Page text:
top of page

A Conductor On The Underground Railroad

Abner S. Blue was born in Troy, Miami County, Ohio on 3 April 1819. His father, James, was a Justice of the Peace in Troy, an associate judge, and represented Miami County in the Ohio State Legislature. He died a month after Abner was born. Abner was the youngest of their nine children and was raised on a farm. He received a common education. Abner moved with his mother, Mehetible (Mehetabel), to Elkhart County, Indiana in March 1836 when he was 17 years old. They were some of the earliest settlers in the county.

1836 Map of Indiana (Elkhart County circled)

At that time, the upper portion of the state was demarcated with an Indian Boundary and the Putawatomies and Miamis lands, with La Porte, St. Joseph, Elkhart and La Grange Counties existing separately from the other state counties. It had been 20 years since Indiana entered the Union as a free state; the abolitionists had been in firm control and slavery was banned in the state constitution.

Abner worked as a carpenter for a number of years before purchasing his first land in 1837. He eventually added more until he owned 150 acres. On 17 August 1843 he married Harriet N. Clay. They had 5 children (4 daughters and 1 son) and all but 1 would survive to adulthood. Harriet died on 26 July 1859. Abner then married Eliza M. Doolittle on 28 October 1862. They had 2 children, a daughter and a son; the son would die at age 5.

Active in the community, Abner held the office of Township Treasurer and Justice of the Peace. He was a member of the Independent Order of Odd Fellows, a fraternal order, and a member of the Baptist Church.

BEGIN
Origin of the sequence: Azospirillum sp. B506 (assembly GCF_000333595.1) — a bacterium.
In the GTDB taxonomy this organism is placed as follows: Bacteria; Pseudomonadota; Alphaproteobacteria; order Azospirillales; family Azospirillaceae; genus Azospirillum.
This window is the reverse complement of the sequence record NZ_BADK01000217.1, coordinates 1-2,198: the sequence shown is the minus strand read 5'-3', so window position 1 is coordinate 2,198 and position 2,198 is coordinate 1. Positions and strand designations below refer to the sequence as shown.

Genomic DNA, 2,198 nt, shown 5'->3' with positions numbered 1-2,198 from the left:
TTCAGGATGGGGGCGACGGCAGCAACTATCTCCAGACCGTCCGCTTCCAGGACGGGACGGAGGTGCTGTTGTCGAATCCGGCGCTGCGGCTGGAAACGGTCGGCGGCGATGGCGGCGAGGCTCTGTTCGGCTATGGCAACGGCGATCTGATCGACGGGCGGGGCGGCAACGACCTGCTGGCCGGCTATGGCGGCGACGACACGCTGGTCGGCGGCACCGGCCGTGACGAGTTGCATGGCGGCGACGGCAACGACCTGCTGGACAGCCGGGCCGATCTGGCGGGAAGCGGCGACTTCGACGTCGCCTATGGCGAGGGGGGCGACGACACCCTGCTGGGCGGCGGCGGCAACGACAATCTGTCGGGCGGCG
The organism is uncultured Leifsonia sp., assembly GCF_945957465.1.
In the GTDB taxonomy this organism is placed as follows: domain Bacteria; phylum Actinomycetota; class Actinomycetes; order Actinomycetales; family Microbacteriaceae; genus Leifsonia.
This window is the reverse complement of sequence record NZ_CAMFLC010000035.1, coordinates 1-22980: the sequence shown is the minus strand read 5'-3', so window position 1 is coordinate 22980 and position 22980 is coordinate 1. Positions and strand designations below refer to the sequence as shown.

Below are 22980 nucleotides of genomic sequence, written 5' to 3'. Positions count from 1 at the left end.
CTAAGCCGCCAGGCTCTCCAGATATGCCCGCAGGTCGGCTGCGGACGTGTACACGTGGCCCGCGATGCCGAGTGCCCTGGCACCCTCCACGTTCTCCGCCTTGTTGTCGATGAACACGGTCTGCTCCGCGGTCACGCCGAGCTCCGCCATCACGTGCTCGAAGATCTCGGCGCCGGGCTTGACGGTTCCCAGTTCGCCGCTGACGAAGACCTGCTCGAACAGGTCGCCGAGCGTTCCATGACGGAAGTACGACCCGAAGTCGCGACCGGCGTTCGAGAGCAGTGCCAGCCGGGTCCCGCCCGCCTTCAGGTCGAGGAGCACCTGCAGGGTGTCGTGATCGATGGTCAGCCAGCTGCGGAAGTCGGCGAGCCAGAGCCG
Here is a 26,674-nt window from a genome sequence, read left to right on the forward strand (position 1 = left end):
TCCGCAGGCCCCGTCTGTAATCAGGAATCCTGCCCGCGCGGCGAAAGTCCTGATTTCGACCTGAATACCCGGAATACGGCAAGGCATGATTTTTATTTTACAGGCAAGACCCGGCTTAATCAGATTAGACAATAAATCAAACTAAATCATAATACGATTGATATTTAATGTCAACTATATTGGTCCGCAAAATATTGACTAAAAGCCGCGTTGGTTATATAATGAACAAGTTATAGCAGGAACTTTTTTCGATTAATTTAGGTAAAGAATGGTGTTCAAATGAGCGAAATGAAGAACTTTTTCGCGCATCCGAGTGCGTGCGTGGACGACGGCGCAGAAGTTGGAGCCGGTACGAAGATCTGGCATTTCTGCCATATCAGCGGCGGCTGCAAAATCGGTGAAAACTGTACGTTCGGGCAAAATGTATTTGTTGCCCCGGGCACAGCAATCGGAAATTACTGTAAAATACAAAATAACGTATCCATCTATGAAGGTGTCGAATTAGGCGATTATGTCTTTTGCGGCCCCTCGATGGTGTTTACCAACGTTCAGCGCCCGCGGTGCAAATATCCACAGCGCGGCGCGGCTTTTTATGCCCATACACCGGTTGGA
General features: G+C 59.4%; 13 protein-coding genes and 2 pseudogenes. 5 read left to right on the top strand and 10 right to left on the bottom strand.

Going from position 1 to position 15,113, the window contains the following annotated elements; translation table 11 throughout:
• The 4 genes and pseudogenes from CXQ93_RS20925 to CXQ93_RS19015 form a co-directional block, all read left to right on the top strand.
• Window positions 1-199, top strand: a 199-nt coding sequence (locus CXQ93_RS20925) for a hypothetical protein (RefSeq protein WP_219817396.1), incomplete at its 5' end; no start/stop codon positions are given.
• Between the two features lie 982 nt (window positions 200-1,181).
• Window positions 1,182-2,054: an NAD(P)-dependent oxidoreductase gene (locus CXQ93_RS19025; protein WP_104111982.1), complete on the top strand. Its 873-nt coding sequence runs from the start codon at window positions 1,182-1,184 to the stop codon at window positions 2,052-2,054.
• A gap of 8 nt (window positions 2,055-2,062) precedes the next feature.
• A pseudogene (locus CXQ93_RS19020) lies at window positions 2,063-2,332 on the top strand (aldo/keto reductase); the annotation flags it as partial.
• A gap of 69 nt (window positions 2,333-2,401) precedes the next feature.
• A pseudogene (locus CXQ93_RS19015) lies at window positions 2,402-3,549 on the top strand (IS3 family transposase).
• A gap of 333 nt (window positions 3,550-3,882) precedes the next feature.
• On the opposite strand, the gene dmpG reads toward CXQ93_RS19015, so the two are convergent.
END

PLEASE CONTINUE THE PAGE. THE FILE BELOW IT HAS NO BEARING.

In the decades leading up to the Civil War, some individuals became abolitionists to seek an end to slavery through legal means; others became involved in the Underground Railroad and actively aided runaway slaves. Antislavery groups were not in agreement on how they should respond. Some individuals joined antislavery societies forming in the non-slaveholding states, including Indiana, to assist runaway slaves. "There is a law above all the enactments of human codes," wrote one Hoosier; "it is written by the finger of God on the heart of man, and by that law, infinite and eternal, man can not hold property in man." Abner became a key participant in the Underground Railroad in Elkhart County in northern Indiana.

Indiana was a likely place for runaways to escape because of its geographical location as a free state that bordered Kentucky, a slave state. Indiana's southern boundary, directly across the Ohio River from Kentucky, had several crossing points and various routes for runaways to follow north to reach Detroit, Michigan. From Michigan, fugitives could cross the Detroit River and find refuge in Ontario, Canada. Although runaway slaves were not officially granted asylum in Canada, extradition requests from U.S. authorities were rarely granted, allowing the fugitives to live the remainder of their lives in freedom.

Levi Coffin (1798-1877)